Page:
NN History, March 2008 to June 2009
Step One: Buy an Old Building,Renovate It (Yikes!) and Prepare to Launch a New Concept

This story could have started in a different town and with a different building. In taking the leap toward launching The Naturalist's Notebook (which didn't have a name yet), we first considered a converted former gas station in the Maine town of Ellsworth. We decided against that (wisely) and in early 2008 saw this 1895 former realty office/antique shop/restaurant/not-sure-what-else for sale in Seal Harbor, Maine. It was a live-work space (apartment upstairs) and sat just a few hundred yards from both the ocean and an entrance to Acadia National Park. We liked its quirky charm and figured that the fixing-up process wouldn't be too bad. So began an adventure.

The renovation took almost a year. The final pieces weren't finished until a few weeks after we opened The Naturalist's Notebook in late June 2009. The first slide show below gives you a glimpse of the ricketiness of the building, which was insulated with one layer of newspaper and turn-of-the-century advertising posters, had roof framing that could have been pushed over by hand (see the daylight coming through the roof in one shot?), and in the end—surprise!—essentially needed to be completely reconstructed while it was still standing. Our crew, led by Jim Hardison and Elliott Moon of Acadia Painting, did an amazing job not only with the work but also with maintaining their cheerful humor through bitter winter conditions and the constant discovery that more repairs were needed. (Did we mention that the front of the building had to be propped up, jacked up and stabilized? Or that in heavy rainstorms water flowed down Main Street straight into the basement? Or that even though it had housed a restaurant—note the giant commercial stove and and the airplane-engine-like fan that dominated the back room— it had never been connected to the town sewer system? All the waste water and sewage had run into an old clay pipe in the ground. We had to dig up an asphalt parking lot behind the building to address that little problem, having already torn up the front sidewalk and Main Street for other issues.)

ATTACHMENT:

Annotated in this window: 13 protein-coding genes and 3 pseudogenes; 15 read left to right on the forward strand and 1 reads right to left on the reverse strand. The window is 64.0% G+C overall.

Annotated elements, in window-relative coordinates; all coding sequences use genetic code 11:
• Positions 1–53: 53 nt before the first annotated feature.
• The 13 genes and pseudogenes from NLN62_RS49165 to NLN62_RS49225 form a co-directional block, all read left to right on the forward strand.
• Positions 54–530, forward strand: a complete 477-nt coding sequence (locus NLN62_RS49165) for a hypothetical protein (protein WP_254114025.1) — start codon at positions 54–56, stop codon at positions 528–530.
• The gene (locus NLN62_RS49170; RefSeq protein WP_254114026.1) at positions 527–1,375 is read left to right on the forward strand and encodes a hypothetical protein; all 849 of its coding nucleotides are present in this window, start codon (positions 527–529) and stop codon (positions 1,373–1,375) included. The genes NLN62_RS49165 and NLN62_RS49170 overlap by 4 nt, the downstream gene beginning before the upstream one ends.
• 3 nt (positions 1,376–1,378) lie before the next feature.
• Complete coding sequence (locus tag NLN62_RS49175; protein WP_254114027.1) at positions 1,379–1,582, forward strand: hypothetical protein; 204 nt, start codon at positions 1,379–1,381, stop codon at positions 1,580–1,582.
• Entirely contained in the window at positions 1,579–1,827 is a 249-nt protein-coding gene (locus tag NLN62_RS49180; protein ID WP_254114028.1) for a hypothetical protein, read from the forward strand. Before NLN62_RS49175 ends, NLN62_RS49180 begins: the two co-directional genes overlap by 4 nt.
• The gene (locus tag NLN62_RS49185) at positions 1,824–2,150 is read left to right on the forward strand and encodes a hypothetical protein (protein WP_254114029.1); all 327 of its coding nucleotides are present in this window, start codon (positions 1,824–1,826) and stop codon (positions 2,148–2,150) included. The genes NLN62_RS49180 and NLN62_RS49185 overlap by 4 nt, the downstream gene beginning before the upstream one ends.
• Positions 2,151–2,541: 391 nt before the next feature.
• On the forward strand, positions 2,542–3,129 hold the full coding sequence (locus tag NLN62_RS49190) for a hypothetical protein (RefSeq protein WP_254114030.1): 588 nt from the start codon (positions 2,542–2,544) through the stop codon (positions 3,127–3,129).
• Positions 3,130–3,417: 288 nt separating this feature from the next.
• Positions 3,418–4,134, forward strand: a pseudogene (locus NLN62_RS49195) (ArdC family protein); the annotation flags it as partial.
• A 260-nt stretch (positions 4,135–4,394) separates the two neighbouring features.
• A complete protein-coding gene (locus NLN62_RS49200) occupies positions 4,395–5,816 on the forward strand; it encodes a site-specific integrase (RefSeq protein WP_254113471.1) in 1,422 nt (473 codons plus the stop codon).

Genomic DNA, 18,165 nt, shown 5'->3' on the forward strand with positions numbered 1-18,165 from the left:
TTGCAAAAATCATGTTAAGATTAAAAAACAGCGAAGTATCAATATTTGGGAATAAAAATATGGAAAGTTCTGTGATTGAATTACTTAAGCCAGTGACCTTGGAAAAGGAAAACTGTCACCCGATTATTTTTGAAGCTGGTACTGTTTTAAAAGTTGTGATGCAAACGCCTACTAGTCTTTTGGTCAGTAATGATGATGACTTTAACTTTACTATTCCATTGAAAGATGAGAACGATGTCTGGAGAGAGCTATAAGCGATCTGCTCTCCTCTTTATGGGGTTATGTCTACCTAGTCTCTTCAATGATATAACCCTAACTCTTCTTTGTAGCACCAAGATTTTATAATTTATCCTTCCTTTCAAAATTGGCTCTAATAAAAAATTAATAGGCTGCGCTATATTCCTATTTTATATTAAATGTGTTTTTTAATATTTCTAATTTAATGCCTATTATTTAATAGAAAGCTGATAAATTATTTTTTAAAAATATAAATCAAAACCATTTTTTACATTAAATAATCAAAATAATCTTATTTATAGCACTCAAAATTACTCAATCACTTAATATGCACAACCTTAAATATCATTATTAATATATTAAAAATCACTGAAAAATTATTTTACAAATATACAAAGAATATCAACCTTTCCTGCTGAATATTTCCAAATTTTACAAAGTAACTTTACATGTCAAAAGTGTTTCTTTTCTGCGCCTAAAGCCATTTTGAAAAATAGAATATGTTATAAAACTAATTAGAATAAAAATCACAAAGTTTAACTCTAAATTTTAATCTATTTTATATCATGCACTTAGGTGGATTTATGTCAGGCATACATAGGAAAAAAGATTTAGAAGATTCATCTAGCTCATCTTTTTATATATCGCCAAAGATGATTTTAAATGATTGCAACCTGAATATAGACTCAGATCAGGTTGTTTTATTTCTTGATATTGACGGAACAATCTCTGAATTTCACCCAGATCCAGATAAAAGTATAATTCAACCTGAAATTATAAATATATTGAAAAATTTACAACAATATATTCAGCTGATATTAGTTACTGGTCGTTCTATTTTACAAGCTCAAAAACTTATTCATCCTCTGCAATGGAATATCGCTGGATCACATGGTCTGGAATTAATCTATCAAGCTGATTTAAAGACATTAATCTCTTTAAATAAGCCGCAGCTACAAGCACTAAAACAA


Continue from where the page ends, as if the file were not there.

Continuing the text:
Fortunately, in the end—and you'll see this in the photos too—16 Main Street in Seal Harbor turned out even better than we had hoped. All three of its floors, including the once-unusable basement and a new, large, tree-shaded  "drawing room" deck out back for outdoor activities, became a beautiful and appropriate home for the Notebook's exploration of nature, science and the frontier of knowledge. And, as would be true of every aspect of creating The Naturalist'sNotebook in the years to come, we learned more than we could have imagined by taking on the challenge.